It’s “Connect with Self” Week at Heartspoken.com.
The first week of each month this year will focus on ways to get to know yourself better. “He who knows others is learned; He who knows himself is wise.” (Lao-tzu, Tao te Ching)
Who am I?
That is the question of the ages, isn’t it?
Yet not only do we rarely stop long enough to look for an answer to this question, but even when we do, the answer can change over the course of our lives as we learn, adapt, and grow.
I have never been very introspective, yet the older I get and the more I read from respected mental health professionals and self-help experts, the more I am convinced that understanding ourselves—our hopes and fears, our likes and dislikes, our strengths and weakness—the more we are able to identify and focus on the most meaningful and fulfilling activities and goals. One reason I included Connection with Self among the four essential life connections for this blog is because it’s my own weakest connection area, and I wanted to get to know myself better.
Intentionally spending time on myself often feels selfish. I addressed this challenge in an earlier blog post, but I confess I still find it hard to follow my own advice and make it a priority. I experience surprising internal resistance when I start asking myself questions such as:
- What really makes me happy?
- What really gets on my nerves?
- What really makes me sad?
- What am I really good at?/What are my strengths?
- What am I really bad at?/What are my weaknesses?
We may not be who we think we are.
A 2010 article in AARP The Magazine by journalist Jane Pauley was a call to self-discovery entitled “Meet a New You: A change in perspective reveals hidden strengths.” Pauley suggests we rarely see ourselves clearly, and almost always we see ourselves differently from the way others see us. Writing to an over 50 audience (and that would be me), she addresses the common desire among baby boomers to reinvent themselves as they shift gears from employment to retirement or from parenting to empty-nesting. “Many experts on reinvention agree that before you reinvent yourself, you need to be ‘reintroduced’ to yourself,” she concludes.
Pauley thought she already knew herself, but encouraged by her sister, she took the online Strengths Finder test (a code to take the test is available if you buy Strengths Finder 2.0 by Tom Rath). She got her results: “a list of five very strengthy-sounding words” that didn’t seem to describe herself at all. Her husband and sister, however, thought the results were right on target. Pauley had to consider tossing out some old self-images that were no longer accurate. She found this uncomfortable at first, but ultimately empowering.
Follow your own advice, Elizabeth!
I don’t want to be one of those “Do as I say, not as I do” types, so I’ll take a stab at these answers right here, in front of God and everyone.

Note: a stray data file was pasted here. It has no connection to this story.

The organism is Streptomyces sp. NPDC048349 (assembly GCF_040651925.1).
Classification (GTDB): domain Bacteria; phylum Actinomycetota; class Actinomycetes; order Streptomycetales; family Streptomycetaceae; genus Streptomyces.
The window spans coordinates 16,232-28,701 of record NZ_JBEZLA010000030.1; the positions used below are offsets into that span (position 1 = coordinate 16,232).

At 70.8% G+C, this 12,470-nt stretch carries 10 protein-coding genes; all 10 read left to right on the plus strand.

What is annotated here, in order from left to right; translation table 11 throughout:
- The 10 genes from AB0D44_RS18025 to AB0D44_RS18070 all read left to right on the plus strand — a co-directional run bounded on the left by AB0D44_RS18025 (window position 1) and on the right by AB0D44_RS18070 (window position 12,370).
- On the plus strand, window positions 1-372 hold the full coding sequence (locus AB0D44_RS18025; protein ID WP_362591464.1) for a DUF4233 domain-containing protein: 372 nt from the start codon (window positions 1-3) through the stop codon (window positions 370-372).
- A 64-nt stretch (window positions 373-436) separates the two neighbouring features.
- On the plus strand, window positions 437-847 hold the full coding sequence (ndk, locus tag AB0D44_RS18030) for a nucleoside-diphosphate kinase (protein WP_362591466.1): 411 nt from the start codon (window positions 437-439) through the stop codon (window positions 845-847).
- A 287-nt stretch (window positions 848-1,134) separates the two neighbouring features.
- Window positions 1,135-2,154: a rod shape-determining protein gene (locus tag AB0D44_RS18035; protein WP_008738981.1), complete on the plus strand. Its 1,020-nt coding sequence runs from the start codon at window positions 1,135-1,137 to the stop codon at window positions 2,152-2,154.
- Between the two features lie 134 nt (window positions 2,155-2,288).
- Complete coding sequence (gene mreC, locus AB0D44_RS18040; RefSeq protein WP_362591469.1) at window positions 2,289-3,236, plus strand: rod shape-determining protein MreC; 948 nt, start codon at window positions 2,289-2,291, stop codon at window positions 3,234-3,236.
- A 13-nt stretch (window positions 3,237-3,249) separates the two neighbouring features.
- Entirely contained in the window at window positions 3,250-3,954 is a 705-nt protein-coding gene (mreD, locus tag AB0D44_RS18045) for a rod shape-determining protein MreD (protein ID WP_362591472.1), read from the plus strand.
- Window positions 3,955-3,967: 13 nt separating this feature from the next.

Q: What really makes you happy?
A: I’m happiest when I’m connecting with someone in a meaningful way, in person or online or by personal note. When I can introduce two professionals who can help each other, or if I find a resource I know someone needs, that totally gets me pumped. I am very, very happy when I’m with my husband and my children and their wonderful spouses. I am happiest when my spiritual and physical lives are in balance, but I find it challenging to maintain that balance.
Q: What really gets on your nerves?
A: It’s hard for me to sympathize with someone who professes to want help but who is unwilling to help themselves. I also am put off by someone who is not direct and transparent. I can’t stand having to guess at someone’s hidden agenda.
Q: What really makes you sad?
A: I am very sad when someone I love is hurting. I’m also sad when I have inadvertently or thoughtlessly hurt someone by careless words or actions. I’ve learned the hard way if I don’t get enough sleep, I can feel unhappy and emotionally labile, even if there’s no other reason to feel that way.
Q: What are you really good at?/What are your strengths?
A: I’m good at expressing myself, especially in a letter. I’m good at listening to a variety of opinions and points of view and synthesizing what I’ve heard into a bottom-line appreciation for the issue at hand. This ability makes me a good board member. Since I am truly interested in people, I’m good at connecting with strangers and finding things we have in common. I like to think I have a good balance of heart and head.
Q: What are you really bad at?/What are your weaknesses?
A: I am terrible at delegating. This makes me a bad chairman or president of a group. I’m terrible at focusing. With so many interests, I am easily distracted and therefore not as productive as I could be otherwise. Worse, this keeps me from spending enough time on those things I am good at. I find it hard to say NO, even when I should. I struggle with overeating and hate my seeming inability to maintain a healthy weight.
It’s harder than it looks.
I don’t like confronting myself like this, but it’s important to ponder these questions. The answers can be guiding stars to the actions that will mostly likely make us feel energized and fulfilled and will create balance in our lives. Already I feel a little clearer about how I might cut through some of the clutter of my life and move towards more focus and simplicity.
Now it’s your turn.
Get out a piece of paper right now and jot down the answers to these questions. Be honest. Don’t worry about analyzing your answers, but believe that you have set in motion some powerful forces that will work to move you towards your best-lived life.